Although the inflation effect differs little across income deciles, there are stark differences across regions. In general, the north of England is harder hit than the south. Scotland, Wales, and Northern Ireland are the worst affected areas. Compared with the UK average, the increase in inflation due to the vote is 0.18 percentage points higher in Scotland, 0.21 percentage points higher in Wales and 0.47 percentage points higher in Northern Ireland. 


This reinforces the need for the Chancellor on Wednesday to ensure that Scotland, and the UK, gets a pay rise.


Wednesday, 15 November 2017

Britain needs a pay rise

Today is the seventh month in a row that prices have gone up faster than wages. The Chancellor needs to wake up next week – Britain needs a pay rise.

As this chart from the Resolution Foundation shows, it's the public sector that is taking the big hit.



More than 300,000 people on low incomes have been given a pay boost by the UK government’s “national living wage”. Despite scaremongering from some employers that the move to raise minimum salary levels would result in massive job losses, unemployment is at a 40 year low. However, the number of people earning below the voluntary real living wage reached a record high, rising from 6 million to 6.2 million. This is the amount needed to achieve an acceptable standard of living. That’s why he needs to move the living wage for all workers (including the u/25s) towards £10 per hour.

The Chancellor should also take note of the IPPR Commission on Economic Justice which has highlighted that the modest economic recovery since 2010, does not reflect the lived experience of the majority of people in society. One single finding from new IPPR analysis demonstrates that rising GDP no longer guarantees better pay in the economy.

As this chart shows, between 2010 and 2016, official GDP per employee has risen by 3.5 per cent, yet real wages are 1.1 per cent lower when adjusted for consumer price inflation (CPI). If inflation is calculated to include housing costs (using the RPI measure), real wages are down 7.2 per cent.  



A key factor has been low productivity. A less than virtuous circle has been created by low wages, leading to less investment despite record low interest rates.

The position is probably much worse than the official figures describe. The economist Simon Wren-Lewis points to a mismatch between the ‘official’ and ‘lived’ economy.    That’s because the official measure of real GDP uses an index of output prices to deflate nominal GDP into a ‘real terms’ measure. Output prices are those received by domestic producers, and they exclude things like taxes, retail and wholesale imports and profit margins.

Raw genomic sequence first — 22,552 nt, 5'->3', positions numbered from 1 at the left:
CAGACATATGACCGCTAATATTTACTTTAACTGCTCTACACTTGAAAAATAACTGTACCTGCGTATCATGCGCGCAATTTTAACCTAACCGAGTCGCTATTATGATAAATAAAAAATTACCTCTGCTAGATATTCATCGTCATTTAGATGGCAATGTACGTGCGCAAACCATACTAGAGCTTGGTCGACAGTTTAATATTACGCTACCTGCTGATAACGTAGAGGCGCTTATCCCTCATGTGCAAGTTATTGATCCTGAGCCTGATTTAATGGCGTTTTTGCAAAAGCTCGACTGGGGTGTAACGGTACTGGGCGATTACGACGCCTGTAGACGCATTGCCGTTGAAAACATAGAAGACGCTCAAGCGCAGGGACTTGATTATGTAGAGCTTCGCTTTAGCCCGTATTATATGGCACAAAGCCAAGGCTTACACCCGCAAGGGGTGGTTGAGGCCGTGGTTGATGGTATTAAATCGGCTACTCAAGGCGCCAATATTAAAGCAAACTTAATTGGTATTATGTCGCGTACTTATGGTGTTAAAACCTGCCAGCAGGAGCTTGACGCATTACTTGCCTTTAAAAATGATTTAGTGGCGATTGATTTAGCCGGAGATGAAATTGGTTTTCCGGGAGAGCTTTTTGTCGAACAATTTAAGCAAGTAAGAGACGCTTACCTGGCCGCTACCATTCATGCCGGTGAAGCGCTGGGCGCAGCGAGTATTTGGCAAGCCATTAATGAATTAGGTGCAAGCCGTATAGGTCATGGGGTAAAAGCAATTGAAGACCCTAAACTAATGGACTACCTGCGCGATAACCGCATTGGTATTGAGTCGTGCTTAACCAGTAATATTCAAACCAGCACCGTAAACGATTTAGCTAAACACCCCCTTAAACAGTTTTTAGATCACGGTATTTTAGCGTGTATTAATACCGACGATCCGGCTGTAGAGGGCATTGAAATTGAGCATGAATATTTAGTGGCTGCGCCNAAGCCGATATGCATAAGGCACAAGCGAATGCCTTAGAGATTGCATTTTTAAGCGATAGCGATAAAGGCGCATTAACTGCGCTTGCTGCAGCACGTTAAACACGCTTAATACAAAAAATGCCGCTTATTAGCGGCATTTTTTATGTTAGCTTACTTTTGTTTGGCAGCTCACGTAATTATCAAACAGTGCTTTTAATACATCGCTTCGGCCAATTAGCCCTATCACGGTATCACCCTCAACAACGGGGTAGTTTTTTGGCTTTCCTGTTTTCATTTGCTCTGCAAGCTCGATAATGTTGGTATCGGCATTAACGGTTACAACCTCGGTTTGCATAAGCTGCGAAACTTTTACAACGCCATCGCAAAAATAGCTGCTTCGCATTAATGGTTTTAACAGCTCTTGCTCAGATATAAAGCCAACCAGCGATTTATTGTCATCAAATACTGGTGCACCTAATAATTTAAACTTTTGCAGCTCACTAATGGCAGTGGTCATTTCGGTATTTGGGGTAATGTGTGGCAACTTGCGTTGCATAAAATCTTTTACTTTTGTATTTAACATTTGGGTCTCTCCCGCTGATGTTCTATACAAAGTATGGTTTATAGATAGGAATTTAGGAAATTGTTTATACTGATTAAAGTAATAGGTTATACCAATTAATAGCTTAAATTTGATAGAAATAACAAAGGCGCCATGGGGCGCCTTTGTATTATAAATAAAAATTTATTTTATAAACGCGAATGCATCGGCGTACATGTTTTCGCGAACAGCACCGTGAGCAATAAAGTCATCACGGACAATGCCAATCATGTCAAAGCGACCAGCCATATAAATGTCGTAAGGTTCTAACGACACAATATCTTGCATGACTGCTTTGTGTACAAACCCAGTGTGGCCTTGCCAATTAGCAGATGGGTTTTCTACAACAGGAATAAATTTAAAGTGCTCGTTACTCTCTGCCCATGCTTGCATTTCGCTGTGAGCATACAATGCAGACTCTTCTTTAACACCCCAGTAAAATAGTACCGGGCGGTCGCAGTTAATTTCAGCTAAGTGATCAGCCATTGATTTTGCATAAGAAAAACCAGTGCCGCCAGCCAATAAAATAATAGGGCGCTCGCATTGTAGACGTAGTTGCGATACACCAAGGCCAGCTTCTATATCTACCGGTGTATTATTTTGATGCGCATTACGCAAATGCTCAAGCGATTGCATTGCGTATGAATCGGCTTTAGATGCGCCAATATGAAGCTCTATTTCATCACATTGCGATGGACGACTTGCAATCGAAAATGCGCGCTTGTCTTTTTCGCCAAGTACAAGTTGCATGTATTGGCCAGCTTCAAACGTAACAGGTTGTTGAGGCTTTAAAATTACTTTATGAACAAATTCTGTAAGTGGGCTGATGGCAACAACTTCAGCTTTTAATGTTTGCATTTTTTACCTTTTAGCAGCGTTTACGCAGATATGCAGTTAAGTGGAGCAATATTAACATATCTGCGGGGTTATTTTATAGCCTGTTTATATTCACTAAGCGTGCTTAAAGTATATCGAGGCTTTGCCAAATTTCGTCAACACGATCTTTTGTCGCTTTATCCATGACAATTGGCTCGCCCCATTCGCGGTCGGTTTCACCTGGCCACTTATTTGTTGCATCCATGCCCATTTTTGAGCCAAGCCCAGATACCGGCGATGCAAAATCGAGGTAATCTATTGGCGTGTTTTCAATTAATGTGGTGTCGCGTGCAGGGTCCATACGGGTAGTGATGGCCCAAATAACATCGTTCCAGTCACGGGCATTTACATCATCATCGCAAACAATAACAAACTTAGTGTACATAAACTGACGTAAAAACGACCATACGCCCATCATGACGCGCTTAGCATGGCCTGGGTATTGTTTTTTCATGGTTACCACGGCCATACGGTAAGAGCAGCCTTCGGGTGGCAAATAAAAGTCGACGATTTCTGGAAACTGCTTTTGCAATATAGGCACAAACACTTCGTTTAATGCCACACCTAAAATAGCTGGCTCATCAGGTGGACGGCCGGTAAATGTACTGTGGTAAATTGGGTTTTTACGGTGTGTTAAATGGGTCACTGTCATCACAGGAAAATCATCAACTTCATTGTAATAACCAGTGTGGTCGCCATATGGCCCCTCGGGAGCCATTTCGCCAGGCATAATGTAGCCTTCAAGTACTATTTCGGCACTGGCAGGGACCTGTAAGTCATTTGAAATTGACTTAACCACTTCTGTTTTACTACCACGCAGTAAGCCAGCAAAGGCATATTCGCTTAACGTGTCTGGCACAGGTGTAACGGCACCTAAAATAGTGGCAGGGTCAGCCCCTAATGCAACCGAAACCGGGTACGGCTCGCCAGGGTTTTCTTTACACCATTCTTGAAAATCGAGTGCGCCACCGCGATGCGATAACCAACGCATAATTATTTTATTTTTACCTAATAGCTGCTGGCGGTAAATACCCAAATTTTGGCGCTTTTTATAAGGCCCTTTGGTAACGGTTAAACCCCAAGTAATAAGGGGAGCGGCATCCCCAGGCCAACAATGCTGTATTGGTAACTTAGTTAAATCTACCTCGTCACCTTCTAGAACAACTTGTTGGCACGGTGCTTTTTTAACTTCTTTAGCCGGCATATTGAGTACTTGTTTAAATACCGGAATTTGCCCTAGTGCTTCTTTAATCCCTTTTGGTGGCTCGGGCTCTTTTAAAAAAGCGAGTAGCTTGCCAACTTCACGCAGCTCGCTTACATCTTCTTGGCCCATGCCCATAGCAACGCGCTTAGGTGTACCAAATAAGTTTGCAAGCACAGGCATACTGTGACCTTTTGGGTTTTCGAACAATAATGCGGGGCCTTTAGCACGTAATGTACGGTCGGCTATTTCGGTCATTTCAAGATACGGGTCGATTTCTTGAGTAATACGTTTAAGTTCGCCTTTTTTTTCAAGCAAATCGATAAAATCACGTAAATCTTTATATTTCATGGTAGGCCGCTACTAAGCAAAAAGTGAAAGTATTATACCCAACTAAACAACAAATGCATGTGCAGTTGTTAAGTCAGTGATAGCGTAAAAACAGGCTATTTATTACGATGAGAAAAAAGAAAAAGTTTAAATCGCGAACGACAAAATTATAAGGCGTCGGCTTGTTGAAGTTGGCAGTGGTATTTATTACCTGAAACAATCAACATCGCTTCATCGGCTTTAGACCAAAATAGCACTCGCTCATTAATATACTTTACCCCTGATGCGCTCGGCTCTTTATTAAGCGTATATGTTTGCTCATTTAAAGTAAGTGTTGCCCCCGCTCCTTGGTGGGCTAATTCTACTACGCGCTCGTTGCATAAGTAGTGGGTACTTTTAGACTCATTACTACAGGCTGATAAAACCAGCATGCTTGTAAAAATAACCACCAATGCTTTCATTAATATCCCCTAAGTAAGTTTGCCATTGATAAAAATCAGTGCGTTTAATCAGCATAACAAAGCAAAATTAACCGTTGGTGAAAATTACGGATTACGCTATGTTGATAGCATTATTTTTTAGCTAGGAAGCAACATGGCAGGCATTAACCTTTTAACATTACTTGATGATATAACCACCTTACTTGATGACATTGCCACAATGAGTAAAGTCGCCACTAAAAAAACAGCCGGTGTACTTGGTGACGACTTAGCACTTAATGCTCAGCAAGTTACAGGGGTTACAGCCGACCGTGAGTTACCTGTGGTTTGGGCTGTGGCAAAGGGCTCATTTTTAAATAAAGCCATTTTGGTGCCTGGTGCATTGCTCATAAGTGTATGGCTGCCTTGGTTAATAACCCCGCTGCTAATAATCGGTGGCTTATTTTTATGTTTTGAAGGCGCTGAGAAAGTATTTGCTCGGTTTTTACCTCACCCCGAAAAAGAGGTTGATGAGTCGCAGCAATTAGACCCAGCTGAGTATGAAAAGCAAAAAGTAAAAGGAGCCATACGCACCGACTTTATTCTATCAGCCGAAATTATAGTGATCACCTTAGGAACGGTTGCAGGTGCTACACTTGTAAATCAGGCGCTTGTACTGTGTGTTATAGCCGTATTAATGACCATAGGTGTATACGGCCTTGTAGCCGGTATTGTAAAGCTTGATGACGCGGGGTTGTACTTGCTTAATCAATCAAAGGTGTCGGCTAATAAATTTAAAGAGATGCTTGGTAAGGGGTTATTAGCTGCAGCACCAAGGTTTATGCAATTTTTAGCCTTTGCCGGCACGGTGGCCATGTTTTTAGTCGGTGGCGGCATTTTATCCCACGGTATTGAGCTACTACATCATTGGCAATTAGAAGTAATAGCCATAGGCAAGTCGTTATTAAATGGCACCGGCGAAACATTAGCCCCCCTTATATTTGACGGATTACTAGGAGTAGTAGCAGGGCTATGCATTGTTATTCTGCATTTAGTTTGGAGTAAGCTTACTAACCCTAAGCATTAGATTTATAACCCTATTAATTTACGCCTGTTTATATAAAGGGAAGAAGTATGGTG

However, the official measure of real earnings is deflated using an index of consumer prices which have trended well above output prices, and to a degree not seen prior to 2010. The result is that rising living costs, as seen in consumer bills, have consistently exceeded the narrower definition of inflation that is used to measure official GDP growth. And they have done so to an extent that is historically unprecedented.

This has a long-term impact on inequality, which also damages the economy. The Oxfam research report, Double Trouble, investigates the relationship between economic inequality and poverty in the UK and examines the trends in relative income poverty rates and income inequality over the period 1961 to 2015/16. They found a positive correlation between income inequality and relative income poverty in the UK over recent decades.

This reinforces the growing body of evidence that high and rising economic inequality is harmful for growth and that tackling poverty alone is not enough to reduce economic disparities and poverty in the long run. The evidence also shows that redistribution is not damaging for economic growth, as even the IMF now concede. A point the UK and Scottish governments should consider in tax and wealth policies.

In next week’s budget the Chancellor needs to recognise that a low wage, low productivity Britain isn’t the way forward for the economy. A real term pay increase for public sector workers, coupled with a £10 minimum wage, is an important starting point in breaking this downward cycle of decline. 

Tuesday, 7 November 2017

Health impact of shift working

The health impact of shift working is not well understood. We need more research and better risk assessment to protect workers.


The numbers of staff working shifts is increasing and there has been a marked increase in those working night shifts. While traditionally more men than women have worked shifts, that is changing with most of the new shift workers being women. Scotland has always had a higher proportion of shift workers than the rest of the UK and a range of UNISON’s public service workers are involved including the emergency services, hospitals, social care and in the energy sector.


I was in Stirling today, outlining the health implications to our police branch stewards and discussing how we can help members by designing work better to address these issues.


The research on this issue has identified a number of risk factors associated with shift workers. They are more likely to be obese, suffer from diabetes, smoke (particularly women) and eat less healthily. Interestingly, they are also more likely not to drink alcohol. While there is a statistical correlation between shift workers and these conditions, it is less clear what the causal link is. Shift workers are also more likely to be in lower income groups, who generally have poorer health.


Likely explanations focus on the disruption to circadian rhythms, the body’s internal clock. This can disrupt the workings of the hormone Melatonin, which can lead to poor sleep. We know that the lack of good quality sleep has been linked to obesity, depression, diabetes and heart disease.


A particularly worrying study showed that women working on night shifts for more than 30 years are twice at risk of breast cancer. This is thought to be linked to less Melatonin, which has cancer protective qualities and increased Oestrogen that has the opposite effect.


Another issue is a 40% increase in the risk of cardiovascular disorders. The causal reasons are unclear, but again the disruption to the circadian rhythm, damage to family and social life, stress and poor diet are obvious contributing factors.


So what can be done to limit the risks?